Solar panels (1 Viewer)

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SteveG

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Dec 22, 2014
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I have panels on my house but would like advice on using them on the van? How do they connect to the electrical supply of the van, are they a DIY or dealer fit? Any advice would be gratefully accepted :)
Hope everyone's enjoying their festivities!
 

Techno

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Your domestic panels are a higher voltage than those suitable for your van, they are connected to a grid tied inverter that converts your solar array into a voltage suitable to feed back into the mains system

For your van you need panels that can be used with a 12 volt regulator that will then charge your leisure batteries. They will not feed your mains sockets.
 
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SteveG

SteveG

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I know 12v panels are needed not the ones on my house! ;-) are they a DIY job do you think?
 
Feb 8, 2014
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fitted an additional panel to mine so that the panel lifts on and off. wired to controller then to leisure batteries. The directions were in good English and very clear. If I'd realised sooner on this recently acquired van I could have possibly wired it directly to the MH EC500 PSU same as the permanently fixed one. Its only a 42w panel but when angled southwards I reckon it matches the output from the 100w fixed panel.
 

Jaws

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Only real strong advice I would offer is to get the very best controller you can buy
Skimping on the controller is false economy as a lot of the power generated by the panels will end up being wasted
 

Munchie

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My controller is a sunsaver 20.

My intention is to wire em in series! I.E. pos to neg on next panel and so on so should not have to join wires or make any holes.

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Apr 22, 2013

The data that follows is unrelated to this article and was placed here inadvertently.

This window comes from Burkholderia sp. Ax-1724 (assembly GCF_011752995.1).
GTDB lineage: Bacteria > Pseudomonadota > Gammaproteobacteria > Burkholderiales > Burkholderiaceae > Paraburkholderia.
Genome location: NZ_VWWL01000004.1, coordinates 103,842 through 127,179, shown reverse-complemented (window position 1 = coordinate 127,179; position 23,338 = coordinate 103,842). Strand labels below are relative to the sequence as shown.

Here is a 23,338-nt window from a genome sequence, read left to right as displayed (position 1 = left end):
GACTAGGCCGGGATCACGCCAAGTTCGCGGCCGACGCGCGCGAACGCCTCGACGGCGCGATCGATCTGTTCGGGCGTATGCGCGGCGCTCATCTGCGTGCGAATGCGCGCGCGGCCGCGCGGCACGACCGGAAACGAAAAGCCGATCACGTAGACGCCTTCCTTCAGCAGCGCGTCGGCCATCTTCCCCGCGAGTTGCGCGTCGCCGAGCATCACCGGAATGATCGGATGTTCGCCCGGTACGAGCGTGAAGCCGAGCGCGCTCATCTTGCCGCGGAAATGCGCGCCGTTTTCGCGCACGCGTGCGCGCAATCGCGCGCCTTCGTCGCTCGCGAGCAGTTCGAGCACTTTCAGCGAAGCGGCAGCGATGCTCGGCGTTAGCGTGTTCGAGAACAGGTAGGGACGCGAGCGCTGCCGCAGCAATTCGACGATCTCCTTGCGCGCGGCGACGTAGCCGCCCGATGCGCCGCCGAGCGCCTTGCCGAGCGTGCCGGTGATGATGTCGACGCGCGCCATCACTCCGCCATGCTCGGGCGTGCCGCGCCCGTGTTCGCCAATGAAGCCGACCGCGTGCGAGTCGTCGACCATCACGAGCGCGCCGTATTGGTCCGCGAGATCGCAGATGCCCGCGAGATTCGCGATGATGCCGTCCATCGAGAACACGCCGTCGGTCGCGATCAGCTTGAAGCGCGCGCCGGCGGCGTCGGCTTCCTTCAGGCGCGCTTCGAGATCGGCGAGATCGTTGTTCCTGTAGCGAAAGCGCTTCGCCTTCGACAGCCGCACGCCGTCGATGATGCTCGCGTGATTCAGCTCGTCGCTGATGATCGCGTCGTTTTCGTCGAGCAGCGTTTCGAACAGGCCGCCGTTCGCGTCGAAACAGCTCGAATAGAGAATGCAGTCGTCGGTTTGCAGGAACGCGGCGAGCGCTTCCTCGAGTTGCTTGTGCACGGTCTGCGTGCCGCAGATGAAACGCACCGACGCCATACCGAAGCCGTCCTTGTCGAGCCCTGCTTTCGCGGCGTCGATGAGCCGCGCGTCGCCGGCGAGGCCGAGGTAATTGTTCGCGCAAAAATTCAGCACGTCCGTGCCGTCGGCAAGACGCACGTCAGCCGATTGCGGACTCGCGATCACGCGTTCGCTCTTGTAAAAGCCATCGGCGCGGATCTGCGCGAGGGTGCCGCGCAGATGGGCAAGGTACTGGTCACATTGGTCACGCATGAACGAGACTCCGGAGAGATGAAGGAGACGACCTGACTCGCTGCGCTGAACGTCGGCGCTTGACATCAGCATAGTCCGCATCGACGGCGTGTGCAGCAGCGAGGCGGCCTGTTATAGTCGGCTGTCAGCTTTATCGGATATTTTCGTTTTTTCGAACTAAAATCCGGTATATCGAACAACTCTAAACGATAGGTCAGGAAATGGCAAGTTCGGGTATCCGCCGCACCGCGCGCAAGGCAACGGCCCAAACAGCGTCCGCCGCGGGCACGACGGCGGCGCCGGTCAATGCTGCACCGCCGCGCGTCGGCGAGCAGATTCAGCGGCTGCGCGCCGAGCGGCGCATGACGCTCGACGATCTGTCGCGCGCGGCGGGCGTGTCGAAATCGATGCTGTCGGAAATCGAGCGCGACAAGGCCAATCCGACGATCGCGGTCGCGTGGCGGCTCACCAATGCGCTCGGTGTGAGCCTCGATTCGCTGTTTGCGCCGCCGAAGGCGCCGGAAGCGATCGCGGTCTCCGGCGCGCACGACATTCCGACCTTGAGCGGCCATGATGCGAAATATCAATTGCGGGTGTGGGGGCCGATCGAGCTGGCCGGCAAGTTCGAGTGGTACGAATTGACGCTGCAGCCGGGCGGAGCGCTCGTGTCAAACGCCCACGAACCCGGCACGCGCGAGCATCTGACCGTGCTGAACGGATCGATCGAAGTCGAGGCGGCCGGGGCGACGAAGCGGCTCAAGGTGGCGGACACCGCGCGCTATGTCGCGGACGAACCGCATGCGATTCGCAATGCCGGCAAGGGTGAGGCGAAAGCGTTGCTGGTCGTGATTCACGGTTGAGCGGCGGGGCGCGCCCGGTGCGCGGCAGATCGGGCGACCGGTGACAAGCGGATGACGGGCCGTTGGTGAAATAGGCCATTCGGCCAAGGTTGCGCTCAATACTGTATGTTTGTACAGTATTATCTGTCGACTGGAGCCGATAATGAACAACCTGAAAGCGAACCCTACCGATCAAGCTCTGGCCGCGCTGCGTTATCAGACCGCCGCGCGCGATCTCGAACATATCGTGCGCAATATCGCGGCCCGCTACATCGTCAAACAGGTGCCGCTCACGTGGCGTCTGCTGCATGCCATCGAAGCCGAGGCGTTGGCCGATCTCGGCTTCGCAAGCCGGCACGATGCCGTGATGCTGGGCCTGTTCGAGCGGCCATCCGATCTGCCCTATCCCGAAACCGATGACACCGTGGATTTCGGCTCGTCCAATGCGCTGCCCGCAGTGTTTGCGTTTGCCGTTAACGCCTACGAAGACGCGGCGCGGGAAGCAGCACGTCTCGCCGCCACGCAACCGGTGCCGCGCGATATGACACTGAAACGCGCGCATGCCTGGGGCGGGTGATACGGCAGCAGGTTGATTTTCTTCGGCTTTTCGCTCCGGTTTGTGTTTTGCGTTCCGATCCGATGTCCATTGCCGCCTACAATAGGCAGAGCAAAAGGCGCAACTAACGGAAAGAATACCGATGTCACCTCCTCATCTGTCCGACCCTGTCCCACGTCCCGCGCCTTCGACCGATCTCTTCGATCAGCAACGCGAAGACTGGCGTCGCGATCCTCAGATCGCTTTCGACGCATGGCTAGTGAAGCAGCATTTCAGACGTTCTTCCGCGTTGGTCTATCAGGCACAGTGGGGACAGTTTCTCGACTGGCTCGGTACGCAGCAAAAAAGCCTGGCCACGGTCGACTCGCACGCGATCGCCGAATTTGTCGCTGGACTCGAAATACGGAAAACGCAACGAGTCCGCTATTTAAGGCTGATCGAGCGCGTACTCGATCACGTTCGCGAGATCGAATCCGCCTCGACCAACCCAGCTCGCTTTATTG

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My controller is a sunsaver 20.

My intention is to wire em in series! I.E. pos to neg on next panel and so on so should not have to join wires or make any holes.
RTFM
If its a Morning Star corporation SunSaver controller then its uses PWM technology and can only take a input of 25 Volts, so you must connect the panels in parallel.
To enable you to connect panels in series you need the more efficient MPPT techology.
 
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My controller is a sunsaver 20.

My intention is to wire em in series! I.E. pos to neg on next panel and so on so should not have to join wires or make any holes.
I dont "think" you can do that
In series will step voltage up
So if you linked all 3 in series you would have 36 volt
Would that not decrees Amps to about 8 or would controller take care of that
I was not told not to do it but I may be wrong elecctricery is not my thing
It may be my controller that can't handle it
 
Sep 23, 2013
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It can be done & can usefully extend the time of year panels produce something meaningful, especially if you will be anywhere in Northern Europe.

But - you must have a MPPT controller & it must be capable of handling the SUM of the voltages produced by each panel. That leaves you with a fairly short short-list of fairly expensive controllers, but it's the way to go if you want to wild camp out of season. It can't work miracles though.

Something like this.
 

Munchie

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Have decided to wire in parallel and our 20 amp controller will be ok at this time of year.
Will just link the pos together from panel to panel then the negs and to the controller
Will buy a 30 amp mppt when we get home.

Thanks
 
Last edited:
Mar 26, 2009
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Something like Broken Link Removed can be used to connect up to an existing installation.

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Wildman

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Something like Broken Link Removed can be used to connect up to an existing installation.
excellent
fitted an additional panel to mine so that the panel lifts on and off. wired to controller then to leisure batteries. The directions were in good English and very clear. If I'd realised sooner on this recently acquired van I could have possibly wired it directly to the MH EC500 PSU same as the permanently fixed one. Its only a 42w panel but when angled southwards I reckon it matches the output from the 100w fixed panel.
Connection should be to the battery first and solar panel last